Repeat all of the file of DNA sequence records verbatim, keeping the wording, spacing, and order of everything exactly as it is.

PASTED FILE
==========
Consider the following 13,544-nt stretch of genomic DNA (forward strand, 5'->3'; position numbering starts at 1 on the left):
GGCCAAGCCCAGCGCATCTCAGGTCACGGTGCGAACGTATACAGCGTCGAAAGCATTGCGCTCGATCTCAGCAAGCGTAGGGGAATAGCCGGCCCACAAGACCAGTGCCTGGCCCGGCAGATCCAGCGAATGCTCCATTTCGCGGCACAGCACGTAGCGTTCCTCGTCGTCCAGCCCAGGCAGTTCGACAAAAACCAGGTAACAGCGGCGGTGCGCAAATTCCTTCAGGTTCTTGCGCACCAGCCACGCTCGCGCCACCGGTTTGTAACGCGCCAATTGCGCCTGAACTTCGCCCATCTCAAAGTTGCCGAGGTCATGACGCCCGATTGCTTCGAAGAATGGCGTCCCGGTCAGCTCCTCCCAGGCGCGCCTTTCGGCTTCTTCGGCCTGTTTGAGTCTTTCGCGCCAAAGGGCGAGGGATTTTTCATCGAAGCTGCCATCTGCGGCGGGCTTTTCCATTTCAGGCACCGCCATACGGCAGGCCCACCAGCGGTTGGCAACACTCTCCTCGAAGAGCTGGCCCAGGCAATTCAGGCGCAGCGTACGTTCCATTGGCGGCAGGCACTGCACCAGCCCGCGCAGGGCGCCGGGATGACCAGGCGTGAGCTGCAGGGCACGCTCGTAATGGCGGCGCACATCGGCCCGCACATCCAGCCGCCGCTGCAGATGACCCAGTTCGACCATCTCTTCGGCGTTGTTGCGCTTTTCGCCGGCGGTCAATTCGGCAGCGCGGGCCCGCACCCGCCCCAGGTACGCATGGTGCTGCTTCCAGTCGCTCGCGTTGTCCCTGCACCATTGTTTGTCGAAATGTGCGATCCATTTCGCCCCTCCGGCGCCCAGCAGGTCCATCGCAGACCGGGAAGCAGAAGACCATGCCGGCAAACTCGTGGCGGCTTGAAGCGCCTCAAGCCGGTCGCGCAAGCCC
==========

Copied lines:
Consider the following 13,544-nt stretch of genomic DNA (forward strand, 5'->3'; position numbering starts at 1 on the left):
GGCCAAGCCCAGCGCATCTCAGGTCACGGTGCGAACGTATACAGCGTCGAAAGCATTGCGCTCGATCTCAGCAAGCGTAGGGGAATAGCCGGCCCACAAGACCAGTGCCTGGCCCGGCAGATCCAGCGAATGCTCCATTTCGCGGCACAGCACGTAGCGTTCCTCGTCGTCCAGCCCAGGCAGTTCGACAAAAACCAGGTAACAGCGGCGGTGCGCAAATTCCTTCAGGTTCTTGCGCACCAGCCACGCTCGCGCCACCGGTTTGTAACGCGCCAATTGCGCCTGAACTTCGCCCATCTCAAAGTTGCCGAGGTCATGACGCCCGATTGCTTCGAAGAATGGCGTCCCGGTCAGCTCCTCCCAGGCGCGCCTTTCGGCTTCTTCGGCCTGTTTGAGTCTTTCGCGCCAAAGGGCGAGGGATTTTTCATCGAAGCTGCCATCTGCGGCGGGCTTTTCCATTTCAGGCACCGCCATACGGCAGGCCCACCAGCGGTTGGCAACACTCTCCTCGAAGAGCTGGCCCAGGCAATTCAGGCGCAGCGTACGTTCCATTGGCGGCAGGCACTGCACCAGCCCGCGCAGGGCGCCGGGATGACCAGGCGTGAGCTGCAGGGCACGCTCGTAATGGCGGCGCACATCGGCCCGCACATCCAGCCGCCGCTGCAGATGACCCAGTTCGACCATCTCTTCGGCGTTGTTGCGCTTTTCGCCGGCGGTCAATTCGGCAGCGCGGGCCCGCACCCGCCCCAGGTACGCATGGTGCTGCTTCCAGTCGCTCGCGTTGTCCCTGCACCATTGTTTGTCGAAATGTGCGATCCATTTCGCCCCTCCGGCGCCCAGCAGGTCCATCGCAGACCGGGAAGCAGAAGACCATGCCGGCAAACTCGTGGCGGCTTGAAGCGCCTCAAGCCGGTCGCGCAAGCCC